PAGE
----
View Glossary
 with the twelve

Members of a governing body in the church, with special administrative and proselytizing responsibilities. A June 1829 revelation commanded Oliver Cowdery and David Whitmer to call twelve disciples, similar to the twelve apostles in the New Testament and ...

View Glossary
, and others of the church  W m Smith

13 Mar. 1811–13 Nov. 1893. Farmer, newspaper editor. Born at Royalton, Windsor Co., Vermont. Son of Joseph Smith Sr. and Lucy Mack. Moved to Lebanon, Grafton Co., New Hampshire, 1811; to Norwich, Windsor Co., 1813; and to Palmyra, Ontario Co., New York, 1816...

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. case disposed of—14

William Smith was suspended from the Quorum of the Twelve at the 4–6 May 1839 conference.a Wilford Woodruff, also a member of the quorum, recorded that the Twelve “spent the day in council with Joseph” at his home and that “Brother W m . Smith was restored to his quorum.”b The council also discussed Lyman Wight’s letters—recently published in the Quincy Whig—regarding depredations committed against the Latter-day Saints in Missouri.c  


aGeneral Church Minutes, 4 May 1839.

bWoodruff, Journal, 25 May 1839; see also Kimball, “History,” 104.

cJS, Commerce, IL, to Lyman Wight, Quincy, IL, 27 May 1839, in JS Letterbook 2, pp. 13–14; “Difference of Opinion,” Quincy Whig, 25 May 1839, [1]; JS et al., Commerce, IL, to Robert B. Thompson, Quincy, IL, 25 May 1839, in JS Letterbook 2, p. 11.

26 May 1839 • Sunday

Sunday at home, Elder O. Pratte [Orson Pratt]

19 Sept. 1811–3 Oct. 1881. Farmer, writer, teacher, merchant, surveyor, editor, publisher. Born at Hartford, Washington Co., New York. Son of Jared Pratt and Charity Dickinson. Moved to New Lebanon, Columbia Co., New York, 1814; to Canaan, Columbia Co., fall...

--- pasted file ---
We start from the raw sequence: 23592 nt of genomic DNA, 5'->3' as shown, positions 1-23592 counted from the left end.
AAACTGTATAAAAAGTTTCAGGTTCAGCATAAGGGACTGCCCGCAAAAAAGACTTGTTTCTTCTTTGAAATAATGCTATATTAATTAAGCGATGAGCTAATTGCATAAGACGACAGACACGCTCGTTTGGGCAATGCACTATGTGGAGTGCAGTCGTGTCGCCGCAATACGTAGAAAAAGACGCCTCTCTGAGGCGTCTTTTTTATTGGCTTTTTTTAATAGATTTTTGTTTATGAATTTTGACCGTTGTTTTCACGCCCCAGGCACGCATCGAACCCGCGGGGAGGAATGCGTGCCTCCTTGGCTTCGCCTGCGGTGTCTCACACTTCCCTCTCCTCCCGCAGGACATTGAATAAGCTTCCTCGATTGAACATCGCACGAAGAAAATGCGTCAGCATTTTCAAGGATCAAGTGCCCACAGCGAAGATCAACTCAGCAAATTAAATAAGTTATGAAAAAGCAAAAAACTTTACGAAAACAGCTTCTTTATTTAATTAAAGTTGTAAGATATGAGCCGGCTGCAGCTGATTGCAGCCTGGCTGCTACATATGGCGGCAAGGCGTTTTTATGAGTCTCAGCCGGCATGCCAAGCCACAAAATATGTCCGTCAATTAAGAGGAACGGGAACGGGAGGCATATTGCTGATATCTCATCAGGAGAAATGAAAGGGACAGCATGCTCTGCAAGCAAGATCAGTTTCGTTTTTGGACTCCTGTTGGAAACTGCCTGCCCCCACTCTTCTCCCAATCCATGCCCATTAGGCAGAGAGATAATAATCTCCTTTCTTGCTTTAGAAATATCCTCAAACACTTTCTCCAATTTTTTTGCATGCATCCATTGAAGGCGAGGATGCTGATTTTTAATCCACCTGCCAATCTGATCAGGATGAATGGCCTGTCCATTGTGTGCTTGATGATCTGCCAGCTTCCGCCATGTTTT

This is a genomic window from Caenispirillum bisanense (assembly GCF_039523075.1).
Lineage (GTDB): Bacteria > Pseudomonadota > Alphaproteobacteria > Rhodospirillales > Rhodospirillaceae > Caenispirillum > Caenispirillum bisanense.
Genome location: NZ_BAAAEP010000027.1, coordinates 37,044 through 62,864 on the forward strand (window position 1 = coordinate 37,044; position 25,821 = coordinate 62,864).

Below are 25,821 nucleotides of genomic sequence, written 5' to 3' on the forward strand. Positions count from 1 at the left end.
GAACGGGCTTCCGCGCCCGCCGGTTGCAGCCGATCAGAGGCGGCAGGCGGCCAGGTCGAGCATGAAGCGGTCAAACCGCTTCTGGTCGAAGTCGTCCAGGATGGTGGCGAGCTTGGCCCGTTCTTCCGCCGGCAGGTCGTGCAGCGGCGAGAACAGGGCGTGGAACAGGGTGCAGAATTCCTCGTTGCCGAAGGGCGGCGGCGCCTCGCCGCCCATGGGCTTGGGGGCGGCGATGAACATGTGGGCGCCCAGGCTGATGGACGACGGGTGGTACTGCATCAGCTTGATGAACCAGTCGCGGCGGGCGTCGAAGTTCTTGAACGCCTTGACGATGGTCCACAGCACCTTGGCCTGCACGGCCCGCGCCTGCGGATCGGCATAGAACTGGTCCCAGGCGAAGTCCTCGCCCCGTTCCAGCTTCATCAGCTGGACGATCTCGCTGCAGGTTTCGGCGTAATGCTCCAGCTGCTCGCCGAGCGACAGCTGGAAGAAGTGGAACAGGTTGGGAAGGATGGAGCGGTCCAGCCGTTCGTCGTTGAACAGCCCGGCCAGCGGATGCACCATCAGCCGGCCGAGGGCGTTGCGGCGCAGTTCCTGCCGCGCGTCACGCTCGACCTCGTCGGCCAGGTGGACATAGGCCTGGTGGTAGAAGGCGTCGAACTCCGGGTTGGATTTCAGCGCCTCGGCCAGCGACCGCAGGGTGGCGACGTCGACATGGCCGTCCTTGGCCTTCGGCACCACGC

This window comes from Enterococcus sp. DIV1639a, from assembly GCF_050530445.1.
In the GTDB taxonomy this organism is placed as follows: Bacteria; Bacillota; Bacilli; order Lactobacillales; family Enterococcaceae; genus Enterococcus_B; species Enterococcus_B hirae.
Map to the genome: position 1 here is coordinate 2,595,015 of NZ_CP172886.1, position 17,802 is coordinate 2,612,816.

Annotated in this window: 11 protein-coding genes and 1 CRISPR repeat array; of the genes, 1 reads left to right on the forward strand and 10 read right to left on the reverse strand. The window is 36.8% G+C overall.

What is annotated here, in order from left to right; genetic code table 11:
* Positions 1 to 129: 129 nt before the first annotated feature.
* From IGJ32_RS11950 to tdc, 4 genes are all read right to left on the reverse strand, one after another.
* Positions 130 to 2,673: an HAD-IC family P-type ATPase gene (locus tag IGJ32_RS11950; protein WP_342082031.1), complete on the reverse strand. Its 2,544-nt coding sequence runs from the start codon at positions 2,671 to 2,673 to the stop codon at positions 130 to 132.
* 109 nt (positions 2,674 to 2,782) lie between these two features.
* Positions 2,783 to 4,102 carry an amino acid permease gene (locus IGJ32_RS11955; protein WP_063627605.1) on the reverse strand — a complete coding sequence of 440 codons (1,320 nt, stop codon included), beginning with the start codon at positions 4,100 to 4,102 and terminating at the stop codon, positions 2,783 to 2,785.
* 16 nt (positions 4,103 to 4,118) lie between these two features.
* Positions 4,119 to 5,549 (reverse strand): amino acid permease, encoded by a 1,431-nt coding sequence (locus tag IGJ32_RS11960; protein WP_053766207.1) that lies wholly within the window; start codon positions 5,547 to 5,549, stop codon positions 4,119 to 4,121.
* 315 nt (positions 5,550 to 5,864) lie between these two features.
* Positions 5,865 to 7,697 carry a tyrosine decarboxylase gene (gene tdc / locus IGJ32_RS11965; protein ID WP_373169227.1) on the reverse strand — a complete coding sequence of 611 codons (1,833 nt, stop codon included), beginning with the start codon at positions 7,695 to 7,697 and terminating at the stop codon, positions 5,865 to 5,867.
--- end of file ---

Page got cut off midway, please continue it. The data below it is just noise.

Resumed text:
View Full Bio
& John  Taylor

1 Nov. 1808–25 July 1887. Preacher, editor, publisher, politician. Born at Milnthorpe, Westmoreland Co., England. Son of James Taylor and Agnes Taylor, members of Church of England. Around age sixteen, joined Methodists and was local preacher. Migrated from...

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preached15

Wilford Woodruff’s journal clarifies that Pratt and Taylor preached in JS’s home. (Woodruff, Journal, 26 May 1839.)  


27 May–8 June 1839 • Monday–Saturday

Monday 27th and beginning of the  week at home, latter part of week  he, (President Smith) went to  Quincy

Located on high limestone bluffs east of Mississippi River, about forty-five miles south of Nauvoo. Settled 1821. Adams Co. seat, 1825. Incorporated as town, 1834. Received city charter, 1840. Population in 1835 about 800; in 1840 about 2,300; and in 1845...

More Info
with others of the Presidency

The presiding body of the church. From the day of the church’s organization on 6 April 1830, JS and Oliver Cowdery led the church in their capacity as elders. An 11 November 1831 revelation directed that “the duty of the president of the office of the high...

View Glossary
 and returned on Wednesday 5th June16